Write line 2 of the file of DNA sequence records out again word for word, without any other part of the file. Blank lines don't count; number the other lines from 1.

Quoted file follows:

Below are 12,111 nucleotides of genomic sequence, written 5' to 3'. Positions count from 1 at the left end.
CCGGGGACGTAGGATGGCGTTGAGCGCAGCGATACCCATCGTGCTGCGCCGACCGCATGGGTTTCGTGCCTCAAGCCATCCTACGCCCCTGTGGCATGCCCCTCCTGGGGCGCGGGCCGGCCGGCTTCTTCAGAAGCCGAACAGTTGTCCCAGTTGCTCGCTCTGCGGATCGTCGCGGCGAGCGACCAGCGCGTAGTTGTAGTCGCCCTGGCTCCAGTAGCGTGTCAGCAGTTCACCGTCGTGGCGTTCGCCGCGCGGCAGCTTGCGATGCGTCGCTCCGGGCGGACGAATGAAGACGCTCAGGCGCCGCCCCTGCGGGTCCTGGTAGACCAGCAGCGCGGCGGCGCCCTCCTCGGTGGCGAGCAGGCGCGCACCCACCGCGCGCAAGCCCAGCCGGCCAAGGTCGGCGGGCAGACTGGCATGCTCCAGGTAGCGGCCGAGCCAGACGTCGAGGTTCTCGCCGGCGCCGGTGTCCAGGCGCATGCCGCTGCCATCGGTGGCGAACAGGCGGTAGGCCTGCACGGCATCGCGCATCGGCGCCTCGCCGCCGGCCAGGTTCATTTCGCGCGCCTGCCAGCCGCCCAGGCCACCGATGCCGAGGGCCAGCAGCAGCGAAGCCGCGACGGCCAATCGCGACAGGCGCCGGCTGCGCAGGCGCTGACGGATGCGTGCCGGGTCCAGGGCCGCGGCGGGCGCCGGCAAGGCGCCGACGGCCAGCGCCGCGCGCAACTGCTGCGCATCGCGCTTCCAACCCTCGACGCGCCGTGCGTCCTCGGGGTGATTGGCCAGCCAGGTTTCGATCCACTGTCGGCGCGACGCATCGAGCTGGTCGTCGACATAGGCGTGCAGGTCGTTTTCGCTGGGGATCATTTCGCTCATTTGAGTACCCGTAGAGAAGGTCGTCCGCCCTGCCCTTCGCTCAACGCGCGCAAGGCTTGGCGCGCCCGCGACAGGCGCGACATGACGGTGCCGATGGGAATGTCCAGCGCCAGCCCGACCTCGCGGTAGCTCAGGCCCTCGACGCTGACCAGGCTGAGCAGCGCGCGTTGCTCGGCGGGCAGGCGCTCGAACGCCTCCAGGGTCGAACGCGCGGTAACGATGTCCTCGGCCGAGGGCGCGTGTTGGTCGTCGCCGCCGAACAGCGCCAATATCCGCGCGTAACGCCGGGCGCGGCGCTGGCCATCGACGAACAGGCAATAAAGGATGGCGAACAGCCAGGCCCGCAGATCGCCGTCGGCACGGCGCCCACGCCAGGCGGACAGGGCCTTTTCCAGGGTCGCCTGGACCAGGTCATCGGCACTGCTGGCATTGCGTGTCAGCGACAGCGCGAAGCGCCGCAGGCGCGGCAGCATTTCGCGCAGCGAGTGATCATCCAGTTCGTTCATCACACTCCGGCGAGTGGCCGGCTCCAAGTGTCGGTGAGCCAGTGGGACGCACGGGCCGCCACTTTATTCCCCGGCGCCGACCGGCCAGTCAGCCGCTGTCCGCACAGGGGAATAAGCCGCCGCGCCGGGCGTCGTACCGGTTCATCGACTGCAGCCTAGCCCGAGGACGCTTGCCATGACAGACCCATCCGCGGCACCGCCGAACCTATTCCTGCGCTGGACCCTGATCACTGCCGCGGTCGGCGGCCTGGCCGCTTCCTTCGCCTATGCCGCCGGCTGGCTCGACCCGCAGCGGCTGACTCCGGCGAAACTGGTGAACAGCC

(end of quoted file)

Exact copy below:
CCGGGGACGTAGGATGGCGTTGAGCGCAGCGATACCCATCGTGCTGCGCCGACCGCATGGGTTTCGTGCCTCAAGCCATCCTACGCCCCTGTGGCATGCCCCTCCTGGGGCGCGGGCCGGCCGGCTTCTTCAGAAGCCGAACAGTTGTCCCAGTTGCTCGCTCTGCGGATCGTCGCGGCGAGCGACCAGCGCGTAGTTGTAGTCGCCCTGGCTCCAGTAGCGTGTCAGCAGTTCACCGTCGTGGCGTTCGCCGCGCGGCAGCTTGCGATGCGTCGCTCCGGGCGGACGAATGAAGACGCTCAGGCGCCGCCCCTGCGGGTCCTGGTAGACCAGCAGCGCGGCGGCGCCCTCCTCGGTGGCGAGCAGGCGCGCACCCACCGCGCGCAAGCCCAGCCGGCCAAGGTCGGCGGGCAGACTGGCATGCTCCAGGTAGCGGCCGAGCCAGACGTCGAGGTTCTCGCCGGCGCCGGTGTCCAGGCGCATGCCGCTGCCATCGGTGGCGAACAGGCGGTAGGCCTGCACGGCATCGCGCATCGGCGCCTCGCCGCCGGCCAGGTTCATTTCGCGCGCCTGCCAGCCGCCCAGGCCACCGATGCCGAGGGCCAGCAGCAGCGAAGCCGCGACGGCCAATCGCGACAGGCGCCGGCTGCGCAGGCGCTGACGGATGCGTGCCGGGTCCAGGGCCGCGGCGGGCGCCGGCAAGGCGCCGACGGCCAGCGCCGCGCGCAACTGCTGCGCATCGCGCTTCCAACCCTCGACGCGCCGTGCGTCCTCGGGGTGATTGGCCAGCCAGGTTTCGATCCACTGTCGGCGCGACGCATCGAGCTGGTCGTCGACATAGGCGTGCAGGTCGTTTTCGCTGGGGATCATTTCGCTCATTTGAGTACCCGTAGAGAAGGTCGTCCGCCCTGCCCTTCGCTCAACGCGCGCAAGGCTTGGCGCGCCCGCGACAGGCGCGACATGACGGTGCCGATGGGAATGTCCAGCGCCAGCCCGACCTCGCGGTAGCTCAGGCCCTCGACGCTGACCAGGCTGAGCAGCGCGCGTTGCTCGGCGGGCAGGCGCTCGAACGCCTCCAGGGTCGAACGCGCGGTAACGATGTCCTCGGCCGAGGGCGCGTGTTGGTCGTCGCCGCCGAACAGCGCCAATATCCGCGCGTAACGCCGGGCGCGGCGCTGGCCATCGACGAACAGGCAATAAAGGATGGCGAACAGCCAGGCCCGCAGATCGCCGTCGGCACGGCGCCCACGCCAGGCGGACAGGGCCTTTTCCAGGGTCGCCTGGACCAGGTCATCGGCACTGCTGGCATTGCGTGTCAGCGACAGCGCGAAGCGCCGCAGGCGCGGCAGCATTTCGCGCAGCGAGTGATCATCCAGTTCGTTCATCACACTCCGGCGAGTGGCCGGCTCCAAGTGTCGGTGAGCCAGTGGGACGCACGGGCCGCCACTTTATTCCCCGGCGCCGACCGGCCAGTCAGCCGCTGTCCGCACAGGGGAATAAGCCGCCGCGCCGGGCGTCGTACCGGTTCATCGACTGCAGCCTAGCCCGAGGACGCTTGCCATGACAGACCCATCCGCGGCACCGCCGAACCTATTCCTGCGCTGGACCCTGATCACTGCCGCGGTCGGCGGCCTGGCCGCTTCCTTCGCCTATGCCGCCGGCTGGCTCGACCCGCAGCGGCTGACTCCGGCGAAACTGGTGAACAGCC